argument in the kernel constructor. To construct the full multi-output kernel, we take the product of the two kernels (for a more in-depth tutorial on
kernel combination, see Manipulating kernels).

```
[4]:
```

```
output_dim = 2 # Number of outputs
rank = 1 # Rank of W
# Base kernel
k = gpflow.kernels.Matern32(active_dims=[0])
# Coregion kernel
coreg = gpflow.kernels.Coregion(output_dim=output_dim, rank=rank, active_dims=[1])
kern = k * coreg
```

**Note:** W = 0 is a saddle point in the objective, which would result in the value of `W`

not being optimized to fit the data. Hence, by default, the `W`

matrix is initialized with 0.1. Alternatively, you could re-initialize the matrix to random entries.

## Constructing the model¶

The final element in building the model is to specify the likelihood for each output dimension. To do this, use the `SwitchedLikelihood`

object in GPflow.

```
[5]:
```

```
# This likelihood switches between Gaussian noise with different variances for each f_i:
lik = gpflow.likelihoods.SwitchedLikelihood(
[gpflow.likelihoods.Gaussian(), gpflow.likelihoods.Gaussian()]
)
# now build the GP model as normal
m = gpflow.models.VGP((X_augmented, Y_augmented), kernel=kern, likelihood=lik)
# fit the covariance function parameters
maxiter = ci_niter(10000)
gpflow.optimizers.Scipy().minimize(
m.training_loss, m.trainable_variables, options=dict(maxiter=maxiter), method="L-BFGS-B",
)
```

```
[5]:
```

```
fun: -225.66186977081497
hess_inv: <11483x11483 LbfgsInvHessProduct with dtype=float64>
jac: array([ 1.23457887e-01, -5.01540314e-03, -1.60446231e-02, ...,
1.21856960e-10, -5.10839847e-12, 8.28116661e-03])
message: b'CONVERGENCE: REL_REDUCTION_OF_F_<=_FACTR*EPSMCH'
nfev: 1417
nit: 1302
njev: 1417
status: 0
success: True
x: array([ 7.97358981e-02, -6.13157171e-01, -1.28684745e+00, ...,
-7.47875321e-12, 4.16495748e-13, 4.49475580e-01])
```

That’s it: the model is trained. Let’s plot the model fit to see what’s happened.

```
[6]:
```

```
def plot_gp(x, mu, var, color, label):
plt.plot(x, mu, color=color, lw=2, label=label)
plt.fill_between(
x[:, 0],
(mu - 2 * np.sqrt(var))[:, 0],
(mu + 2 * np.sqrt(var))[:, 0],
color=color,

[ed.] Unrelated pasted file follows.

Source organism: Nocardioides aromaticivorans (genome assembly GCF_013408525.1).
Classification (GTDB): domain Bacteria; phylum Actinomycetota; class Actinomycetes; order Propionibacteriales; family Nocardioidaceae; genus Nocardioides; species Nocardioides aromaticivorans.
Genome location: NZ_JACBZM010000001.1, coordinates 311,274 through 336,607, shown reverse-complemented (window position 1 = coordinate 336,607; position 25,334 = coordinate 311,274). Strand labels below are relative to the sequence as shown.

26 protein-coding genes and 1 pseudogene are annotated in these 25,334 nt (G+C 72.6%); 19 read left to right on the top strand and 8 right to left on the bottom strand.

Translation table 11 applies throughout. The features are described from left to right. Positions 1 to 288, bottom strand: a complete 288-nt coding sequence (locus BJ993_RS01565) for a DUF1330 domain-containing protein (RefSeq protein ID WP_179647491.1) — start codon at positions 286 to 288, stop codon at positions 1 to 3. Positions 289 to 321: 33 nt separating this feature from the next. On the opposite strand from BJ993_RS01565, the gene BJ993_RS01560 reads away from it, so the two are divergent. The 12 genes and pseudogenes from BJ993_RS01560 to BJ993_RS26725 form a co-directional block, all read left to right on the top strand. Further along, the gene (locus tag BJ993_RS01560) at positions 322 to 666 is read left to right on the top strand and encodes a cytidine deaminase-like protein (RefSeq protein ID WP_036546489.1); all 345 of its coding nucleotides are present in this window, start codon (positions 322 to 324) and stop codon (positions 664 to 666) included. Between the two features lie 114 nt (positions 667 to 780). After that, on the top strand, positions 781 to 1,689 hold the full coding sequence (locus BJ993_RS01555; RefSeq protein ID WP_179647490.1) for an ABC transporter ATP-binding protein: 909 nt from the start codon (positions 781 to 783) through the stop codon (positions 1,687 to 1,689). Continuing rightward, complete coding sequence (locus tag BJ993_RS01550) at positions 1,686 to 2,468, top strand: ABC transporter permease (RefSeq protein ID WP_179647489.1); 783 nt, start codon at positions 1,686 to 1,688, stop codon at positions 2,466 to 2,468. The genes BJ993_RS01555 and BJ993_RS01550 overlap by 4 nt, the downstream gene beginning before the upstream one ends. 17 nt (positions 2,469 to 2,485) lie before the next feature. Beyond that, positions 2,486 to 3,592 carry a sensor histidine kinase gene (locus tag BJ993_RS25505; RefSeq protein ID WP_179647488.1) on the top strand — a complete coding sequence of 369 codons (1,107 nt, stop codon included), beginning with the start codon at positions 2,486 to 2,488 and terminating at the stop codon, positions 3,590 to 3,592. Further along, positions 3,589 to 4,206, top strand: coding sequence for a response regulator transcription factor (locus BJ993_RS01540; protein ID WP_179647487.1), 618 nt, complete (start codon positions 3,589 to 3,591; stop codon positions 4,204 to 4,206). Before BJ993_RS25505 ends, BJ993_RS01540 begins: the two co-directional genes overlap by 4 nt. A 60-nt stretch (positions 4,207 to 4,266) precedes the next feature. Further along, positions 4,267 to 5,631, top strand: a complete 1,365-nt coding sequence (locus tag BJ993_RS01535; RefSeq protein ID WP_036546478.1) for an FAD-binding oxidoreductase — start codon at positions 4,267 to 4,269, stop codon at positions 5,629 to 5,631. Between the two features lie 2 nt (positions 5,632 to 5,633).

alpha=0.4,
)
def plot(m):
plt.figure(figsize=(8, 4))
Xtest = np.linspace(0, 1, 100)[:, None]
(line,) = plt.plot(X1, Y1, "x", mew=2)
mu, var = m.predict_f(np.hstack((Xtest, np.zeros_like(Xtest))))
plot_gp(Xtest, mu, var, line.get_color(), "Y1")
(line,) = plt.plot(X2, Y2, "x", mew=2)
mu, var = m.predict_f(np.hstack((Xtest, np.ones_like(Xtest))))
plot_gp(Xtest, mu, var, line.get_color(), "Y2")
plt.legend()
plot(m)
```

From the plots, we can see:

The first function (blue) has low posterior variance everywhere because there are so many observations, and the noise variance is small.

The second function (orange) has higher posterior variance near the data, because the data are more noisy, and very high posterior variance where there are no observations (x > 0.5).

The model has done a reasonable job of estimating the noise variance and lengthscale.

The model recognises the correlation between the two functions and is able to suggest (with uncertainty) that because x > 0.5 the orange curve should follow the blue curve (which we know to be the truth from the data-generating procedure).

The covariance matrix between outputs is as follows:

```
[7]:
```

```
B = coreg.output_covariance().numpy()
print("B =", B)
_ = plt.imshow(B)
```

```
B = [[2.87251677 2.67146361]
[2.67146361 4.46363937]]
```

## References¶

Bonilla, Edwin V., Kian M. Chai, and Christopher Williams. “Multi-task Gaussian process prediction.” *Advances in neural information processing systems*. 2008.